02 November 2018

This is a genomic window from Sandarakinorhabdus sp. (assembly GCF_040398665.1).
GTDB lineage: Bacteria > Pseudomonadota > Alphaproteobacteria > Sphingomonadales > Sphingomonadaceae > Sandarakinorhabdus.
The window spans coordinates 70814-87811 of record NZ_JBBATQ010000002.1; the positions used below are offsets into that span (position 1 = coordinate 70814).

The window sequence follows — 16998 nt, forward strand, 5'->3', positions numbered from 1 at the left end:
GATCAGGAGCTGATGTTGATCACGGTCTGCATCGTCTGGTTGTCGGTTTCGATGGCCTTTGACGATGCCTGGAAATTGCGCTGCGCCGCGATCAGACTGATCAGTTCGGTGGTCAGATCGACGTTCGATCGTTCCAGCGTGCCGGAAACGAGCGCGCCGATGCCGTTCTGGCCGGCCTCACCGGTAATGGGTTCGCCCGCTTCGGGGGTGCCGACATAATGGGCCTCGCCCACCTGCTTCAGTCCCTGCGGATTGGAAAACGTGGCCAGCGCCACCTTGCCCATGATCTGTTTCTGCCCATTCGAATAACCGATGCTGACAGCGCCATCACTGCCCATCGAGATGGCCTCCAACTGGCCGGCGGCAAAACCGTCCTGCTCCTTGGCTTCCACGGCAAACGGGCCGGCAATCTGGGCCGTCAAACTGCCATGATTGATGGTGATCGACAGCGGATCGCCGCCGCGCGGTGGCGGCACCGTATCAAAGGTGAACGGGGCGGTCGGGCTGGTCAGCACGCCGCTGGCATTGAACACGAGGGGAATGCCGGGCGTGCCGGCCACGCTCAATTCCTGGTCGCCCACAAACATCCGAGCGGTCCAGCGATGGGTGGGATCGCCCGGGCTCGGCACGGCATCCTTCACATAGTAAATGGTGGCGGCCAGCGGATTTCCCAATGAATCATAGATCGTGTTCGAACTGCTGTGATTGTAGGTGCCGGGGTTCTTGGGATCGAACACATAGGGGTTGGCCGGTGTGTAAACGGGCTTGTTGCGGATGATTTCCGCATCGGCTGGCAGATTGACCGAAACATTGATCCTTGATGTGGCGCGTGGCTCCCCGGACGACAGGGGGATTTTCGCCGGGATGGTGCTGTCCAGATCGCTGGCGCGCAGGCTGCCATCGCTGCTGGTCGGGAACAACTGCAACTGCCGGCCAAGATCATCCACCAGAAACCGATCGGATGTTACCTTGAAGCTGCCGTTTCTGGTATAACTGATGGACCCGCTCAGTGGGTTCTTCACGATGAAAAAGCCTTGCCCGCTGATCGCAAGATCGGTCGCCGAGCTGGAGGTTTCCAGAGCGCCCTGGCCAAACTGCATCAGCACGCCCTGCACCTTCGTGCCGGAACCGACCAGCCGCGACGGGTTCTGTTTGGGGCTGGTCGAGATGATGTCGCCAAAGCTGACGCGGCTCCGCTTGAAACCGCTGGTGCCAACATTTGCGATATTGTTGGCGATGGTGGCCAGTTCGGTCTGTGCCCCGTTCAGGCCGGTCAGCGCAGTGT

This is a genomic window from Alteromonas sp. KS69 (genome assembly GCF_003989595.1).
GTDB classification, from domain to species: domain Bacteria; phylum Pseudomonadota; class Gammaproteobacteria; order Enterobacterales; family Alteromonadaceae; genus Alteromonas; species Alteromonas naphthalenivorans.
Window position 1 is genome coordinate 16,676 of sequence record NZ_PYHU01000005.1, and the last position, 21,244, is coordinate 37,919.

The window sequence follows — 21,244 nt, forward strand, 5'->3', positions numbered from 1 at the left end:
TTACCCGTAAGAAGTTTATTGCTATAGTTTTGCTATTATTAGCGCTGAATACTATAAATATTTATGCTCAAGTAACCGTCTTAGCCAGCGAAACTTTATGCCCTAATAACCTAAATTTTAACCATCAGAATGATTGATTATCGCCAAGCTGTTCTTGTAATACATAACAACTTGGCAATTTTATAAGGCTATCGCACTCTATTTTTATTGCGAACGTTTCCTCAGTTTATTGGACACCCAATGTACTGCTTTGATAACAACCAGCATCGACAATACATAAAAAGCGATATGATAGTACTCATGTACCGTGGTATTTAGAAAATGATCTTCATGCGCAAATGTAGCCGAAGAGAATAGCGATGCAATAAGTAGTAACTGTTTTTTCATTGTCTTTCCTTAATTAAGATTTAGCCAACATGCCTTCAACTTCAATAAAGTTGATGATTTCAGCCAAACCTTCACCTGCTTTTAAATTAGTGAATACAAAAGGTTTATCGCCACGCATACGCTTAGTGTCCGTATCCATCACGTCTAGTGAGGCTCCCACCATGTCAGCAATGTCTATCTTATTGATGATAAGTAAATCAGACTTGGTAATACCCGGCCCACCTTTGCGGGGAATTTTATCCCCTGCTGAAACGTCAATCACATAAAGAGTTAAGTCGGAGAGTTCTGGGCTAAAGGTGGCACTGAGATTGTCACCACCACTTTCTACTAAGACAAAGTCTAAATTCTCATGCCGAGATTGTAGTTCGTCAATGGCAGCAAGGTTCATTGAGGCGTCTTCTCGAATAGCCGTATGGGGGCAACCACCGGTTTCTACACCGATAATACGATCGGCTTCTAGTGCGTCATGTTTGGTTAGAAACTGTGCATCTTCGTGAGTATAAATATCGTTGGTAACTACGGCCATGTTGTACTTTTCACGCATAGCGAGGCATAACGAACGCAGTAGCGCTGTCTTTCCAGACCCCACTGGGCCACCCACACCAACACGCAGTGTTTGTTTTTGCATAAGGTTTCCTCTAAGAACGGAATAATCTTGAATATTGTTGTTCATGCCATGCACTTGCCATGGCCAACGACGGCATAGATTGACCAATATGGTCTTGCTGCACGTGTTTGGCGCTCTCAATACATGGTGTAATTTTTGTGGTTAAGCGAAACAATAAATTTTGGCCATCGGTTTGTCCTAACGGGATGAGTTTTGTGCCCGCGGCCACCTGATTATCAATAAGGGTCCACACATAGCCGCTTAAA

FRIDAY, Nov. 2, 2018 (American Heart Association) — Creating art and tackling do-it-yourself projects are soothing pastimes for many people, and 37-year-old Amy Cavaliere is one of them. The mother of three from Royersford, Pennsylvania — about a half hour from Philadelphia — enjoys making pallet wall art that combines hand-stenciled words and imagery on stained wood. In fact, she was planning to franchise a popular workshop that offers classes devoted to the activity. “You go in with friends, drink wine and make a custom piece of wooden pallet art for your home decor,” she said. “It’s fun.” Unfortunately, fate had other plans. One morning in February 2017, while getting her children ready for school, Amy felt a heavy sensation in her chest. Her arms began to ache so badly that she couldn’t finish brushing her daughter’s hair. Within minutes, her skin turned pale and she started to hyperventilate. Although Amy had never experienced a panic attack, that was her best guess about what was happening. “What else could it be?” she said. After all, she was young, healthy and active, regularly participating in spinning classes and playing competitive tennis matches against her husband, John Paul. Admittedly stubborn by nature, Amy was adamant that John Paul not dial 911. He did it anyway. Her stubborn streak continued when the paramedics arrived. She insisted upon walking to the ambulance. As paramedics checked her vital signs, she tried to convince them that she was fine. Then her heart stopped. As the ambulance sped to the hospital, paramedic Dave Sauls performed CPR. “I kept expecting her to come out of it,” he said, “but it wasn’t happening.” At the emergency room, the nurses took over chest compressions and continued to perform CPR and AED shocks for nearly 45 minutes. An angiogram revealed a 100 percent blockage of her left anterior descending artery. This type of heart attack is commonly known as the widow maker. Worse yet, the blockage was caused by spontaneous coronary artery dissection (SCAD), meaning a tear in the artery wall. SCAD is a rare event that occurs mostly in women (about 80 percent), with an average age younger than 50. Other disorders are believed to make people more likely to suffer SCAD. One of them is a disease of the blood vessels called fibromuscular dysplasia, which Amy was later diagnosed with having. At her local hospital, doctors decided she needed more specialized help than they could provide. Amy spent nine days in a medically induced coma. Once she awoke, she saw John Paul sitting at the foot of her hospital bed. She had no idea of what had happened. After the sedatives and other medications left her system, Amy felt so wired she couldn’t sleep a wink for two straight days (“my eyes were like saucers,” she said). Watching the clock tick away hour by hour, she was terrified she could experience another heart attack at any moment. Any sort of chest pain causes her anxiety to this day. “Since I don’t remember what it felt like, I don’t have a frame of reference,” she said. “It’s terrifying — the inner turmoil of a cardiac patient.” After 21 days in the hospital, and surviving bouts of double pneumonia and a narrowing of her trachea, Amy was released. It took more than a year for her to start feeling like herself again. Although her heart function is permanently compromised, she is working to build strength and stamina. In the past, Amy didn’t consider it a workout unless she was drenched in sweat. But that’s no longer possible. Nor are the competitive tennis matches with John Paul. “It’s been a hard adjustment,” Amy said. “I had to shift my mentality a bit. It’s about how much I can get done before my heart rate hits 160 bpm.” One day, Dave Sauls, the paramedic, received a Facebook message from John Paul. Dave had heard Amy died. So, of course, he was “flabbergasted” by the message that said she was recovering at home. “It was a gift from God in my life and something I needed at the time,” he said. “I sat there and cried.” Since then, Dave and Amy have become close friends. He has trained many of her friends in CPR. Eager to raise awareness about women’s heart health in general and SCAD specifically, Amy has recorded local public service announcements and attended fundraising walks. “I look at it as my responsibility to warn other women that this can happen to anybody,” Amy said. “I didn’t believe that it could happen to me, and my stubbornness almost cost my kids their mother.” While it still stings that somebody else bought the home decor and art-making franchise that Amy wanted to buy into, she continues to make and sell her own pieces. She uses the name Heartwood, which her children suggested. “This,” she said, “is my therapy.”